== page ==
Bel Air Library

100 East Pennsylvania Avenue, Bel Air, MD 21014

The Bel Air Library was organized in 1885 and operated by the Ladies Auxiliary of Emmanuel Church. The Bel Air Circulating Library, as it was originally named, started with a collection of 200 books. The building was originally located on Main Street, near the courthouse and served not only as a library but also as a community center. A reading room for men, where they could play games and smoke, was a favorite place in the library.

The Harford County Library Association was formed in 1912 and the first free library was housed in 2 rooms above a tailor shop on Main Street.

By 1915 the collection had grown to 1,360 volumes and the library had 414 borrowers. The library moved to a space in the Armory in 1918 and then in 1926 the library moved to a house on Main Street purchased by the Association. In 1947 the Grace Methodist Church on Main Street became the library’s home and 12,300 books were moved to the new location.

In 1956 a sign on the church doors saying “We are not closed. The door sticks.” coupled with leaking roof and drafty windows indicated a new building was needed. January 1959 saw the gift of a one acre corner lot from the Bel Air Town Commissioners as a building site. The new building on this site was dedicated on October 30, 1960. In 1967 an addition was constructed and in 1982 the decision to move the administrative offices from the Bel Air site allowed full use of the building by the public. Soon this too was not enough room and a 25,000 sq. ft. addition was completed in 1997 and a renovation of the old building completed the present structure in 1998.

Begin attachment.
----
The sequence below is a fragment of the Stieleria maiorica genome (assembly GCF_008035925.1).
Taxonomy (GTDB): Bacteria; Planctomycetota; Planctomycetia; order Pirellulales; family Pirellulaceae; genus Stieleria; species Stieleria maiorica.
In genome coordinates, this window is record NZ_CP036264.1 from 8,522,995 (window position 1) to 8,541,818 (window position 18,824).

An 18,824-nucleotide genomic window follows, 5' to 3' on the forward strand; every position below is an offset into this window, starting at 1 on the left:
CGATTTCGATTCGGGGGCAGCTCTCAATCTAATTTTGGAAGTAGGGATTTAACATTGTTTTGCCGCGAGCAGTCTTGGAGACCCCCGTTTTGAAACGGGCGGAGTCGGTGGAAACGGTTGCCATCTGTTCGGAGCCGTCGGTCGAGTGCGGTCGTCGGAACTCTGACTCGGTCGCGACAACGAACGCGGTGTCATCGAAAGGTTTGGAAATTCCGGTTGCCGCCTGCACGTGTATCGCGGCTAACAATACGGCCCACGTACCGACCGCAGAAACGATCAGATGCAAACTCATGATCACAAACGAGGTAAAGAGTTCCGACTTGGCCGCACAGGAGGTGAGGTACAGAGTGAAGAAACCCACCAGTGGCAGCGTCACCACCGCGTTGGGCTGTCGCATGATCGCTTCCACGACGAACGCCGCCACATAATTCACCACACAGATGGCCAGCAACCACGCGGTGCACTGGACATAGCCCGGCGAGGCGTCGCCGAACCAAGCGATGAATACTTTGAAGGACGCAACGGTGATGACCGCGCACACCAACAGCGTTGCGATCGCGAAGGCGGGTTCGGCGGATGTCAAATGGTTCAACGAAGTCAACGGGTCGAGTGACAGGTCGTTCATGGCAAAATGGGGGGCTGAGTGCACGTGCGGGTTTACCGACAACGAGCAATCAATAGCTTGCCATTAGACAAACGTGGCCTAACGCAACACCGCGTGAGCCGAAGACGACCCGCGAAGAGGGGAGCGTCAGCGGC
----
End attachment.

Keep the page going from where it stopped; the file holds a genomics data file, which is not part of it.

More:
The branch also has drive-thru window service, self checkout machines, wireless internet, and DVD dispenser machines. The Learning and Sharing Collection, a circulating collection of developmental toys, puppets, puzzles, parenting DVDs, books and magazines for children up to age 5 can be found in the Children’s department. The Maryland Room, on the second floor of the building, houses the Maryland Collection and the Oral History Collection.

The branch features an Early Literacy Interactive Space. This dedicated area within the Children’s department that will focus on our youngest readers and their families. Through engaging play, targeted materials and innovative programs, this space will encourage the emergent literacy skills essential to school readiness for children. For elementary through middle school children, the department offers StreamWorks, a STEM and Maker Space that offers children and their families to create with 3D printers, fabric arts and so much more.